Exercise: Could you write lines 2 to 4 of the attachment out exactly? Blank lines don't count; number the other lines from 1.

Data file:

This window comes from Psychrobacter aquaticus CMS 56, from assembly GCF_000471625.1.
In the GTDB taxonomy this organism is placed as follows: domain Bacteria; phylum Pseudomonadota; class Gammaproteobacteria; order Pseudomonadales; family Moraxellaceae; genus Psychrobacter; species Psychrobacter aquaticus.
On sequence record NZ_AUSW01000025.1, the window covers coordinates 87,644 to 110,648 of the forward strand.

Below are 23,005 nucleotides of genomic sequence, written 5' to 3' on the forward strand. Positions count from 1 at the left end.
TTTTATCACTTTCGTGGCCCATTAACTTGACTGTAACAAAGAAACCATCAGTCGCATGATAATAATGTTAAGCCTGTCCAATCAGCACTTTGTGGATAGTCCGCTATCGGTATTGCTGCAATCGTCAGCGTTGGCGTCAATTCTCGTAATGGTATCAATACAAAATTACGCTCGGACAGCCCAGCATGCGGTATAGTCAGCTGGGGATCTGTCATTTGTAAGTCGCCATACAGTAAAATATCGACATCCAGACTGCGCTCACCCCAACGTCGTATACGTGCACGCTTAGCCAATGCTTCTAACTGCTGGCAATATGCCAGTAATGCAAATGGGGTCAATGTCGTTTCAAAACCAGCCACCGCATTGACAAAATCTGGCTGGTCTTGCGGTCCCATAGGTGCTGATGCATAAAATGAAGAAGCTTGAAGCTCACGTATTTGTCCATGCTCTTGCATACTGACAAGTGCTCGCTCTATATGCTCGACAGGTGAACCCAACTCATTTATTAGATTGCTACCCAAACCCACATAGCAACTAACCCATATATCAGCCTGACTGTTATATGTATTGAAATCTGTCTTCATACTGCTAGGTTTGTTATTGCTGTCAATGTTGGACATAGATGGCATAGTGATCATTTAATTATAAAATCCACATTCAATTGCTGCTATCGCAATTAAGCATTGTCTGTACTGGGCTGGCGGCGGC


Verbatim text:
In the GTDB taxonomy this organism is placed as follows: domain Bacteria; phylum Pseudomonadota; class Gammaproteobacteria; order Pseudomonadales; family Moraxellaceae; genus Psychrobacter; species Psychrobacter aquaticus.
On sequence record NZ_AUSW01000025.1, the window covers coordinates 87,644 to 110,648 of the forward strand.

Below are 23,005 nucleotides of genomic sequence, written 5' to 3' on the forward strand. Positions count from 1 at the left end.